• Tim perhaps an issue of concern along with embracing party or policy should be the aspect of “principle” representation. Sadly in the evolution of party identify dems have the ability to identify obviously with greater numbers of our diverse community. Again we address the aspect of conservatives failed outreach in our minority communities as a serious principle issue. Examine with specificity the principle actions of tea party labeled conservative Rand Paul. Should his recent flip flop over the selection of Chuck Hagel as the new Defense Secretary be cause for total castigation or a Rino label? His vote for the Hagel filibuster before voting for his confirmation begs for a conflicted excuse that would place him in comparative company of then Senator John Kerry’s famous “I actually did vote for the $87 billion before I voted against it.” line. Is his excuse of giving the President “some perogative” a sell out of the Tea Party, and its policy? I suggest his action was political maturity by embracing the principle of attempting in this case to give the nation a former enlisted war hero that could identify to far more veterans than your died in the wool out of touch retired General or elitist politician. In spite of his shortcomings and he has a few, Hagel being former enlisted and a genuine Vietnam war hero is the right man for the job….in this administration anyway. He will think like a common soldier…because he was one. But again the issue of elected officials standing on principle surpasses party and policy thank God….Maybe at the time of action not for the good of their individual party but something more important…for the good of “we the people”. Something tells me that was in Bob McDonnell’s mind all along when he was looking at transportation in principle.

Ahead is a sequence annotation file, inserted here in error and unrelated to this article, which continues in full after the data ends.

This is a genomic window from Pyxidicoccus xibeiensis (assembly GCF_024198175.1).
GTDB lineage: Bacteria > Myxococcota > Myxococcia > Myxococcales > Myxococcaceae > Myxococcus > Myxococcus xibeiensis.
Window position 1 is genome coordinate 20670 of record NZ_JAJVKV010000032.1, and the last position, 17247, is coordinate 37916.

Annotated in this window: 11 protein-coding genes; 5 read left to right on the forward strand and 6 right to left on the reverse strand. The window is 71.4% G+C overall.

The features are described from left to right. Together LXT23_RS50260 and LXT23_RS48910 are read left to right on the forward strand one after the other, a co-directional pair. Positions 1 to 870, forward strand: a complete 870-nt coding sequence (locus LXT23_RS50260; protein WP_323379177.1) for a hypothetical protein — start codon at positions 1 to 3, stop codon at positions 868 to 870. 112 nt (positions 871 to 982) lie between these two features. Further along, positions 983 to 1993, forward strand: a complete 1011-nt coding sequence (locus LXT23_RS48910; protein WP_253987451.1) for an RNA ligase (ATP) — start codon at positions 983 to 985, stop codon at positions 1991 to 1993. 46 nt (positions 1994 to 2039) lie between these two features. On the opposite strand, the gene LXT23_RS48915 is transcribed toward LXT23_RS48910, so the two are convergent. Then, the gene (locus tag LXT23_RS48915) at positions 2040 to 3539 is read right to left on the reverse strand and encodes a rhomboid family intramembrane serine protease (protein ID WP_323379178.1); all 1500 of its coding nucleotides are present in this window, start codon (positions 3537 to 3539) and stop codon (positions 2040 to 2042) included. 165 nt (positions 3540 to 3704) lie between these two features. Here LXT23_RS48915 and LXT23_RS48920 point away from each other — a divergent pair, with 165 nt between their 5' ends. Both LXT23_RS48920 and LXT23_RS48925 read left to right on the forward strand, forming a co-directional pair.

Missing from this article is consideration of the foundation of BOTH party and policy, and that is principles. Mcdonnell and the republicans in both houses of the Virginia legislature that voted in favor of the transportation bill abandoned a core conservative principle to promote what they view as good policy. This isn’t conservatism, this is simply the Republicans seeking to expand Government in a way they deem favorable. Not only is it bad policy, noting the empirical evidence that raising taxes doesn’t always increase revenues, it’s another betrayal of conservatives by Republicans. The tradespace for political decision making should not include debating whether an underlying principle is disposable in furtherance of a policy, good or bad. Principles remain, and the only acceptable policies are those that are consistent with those principles. The war b/t the establishment and conservatives is on.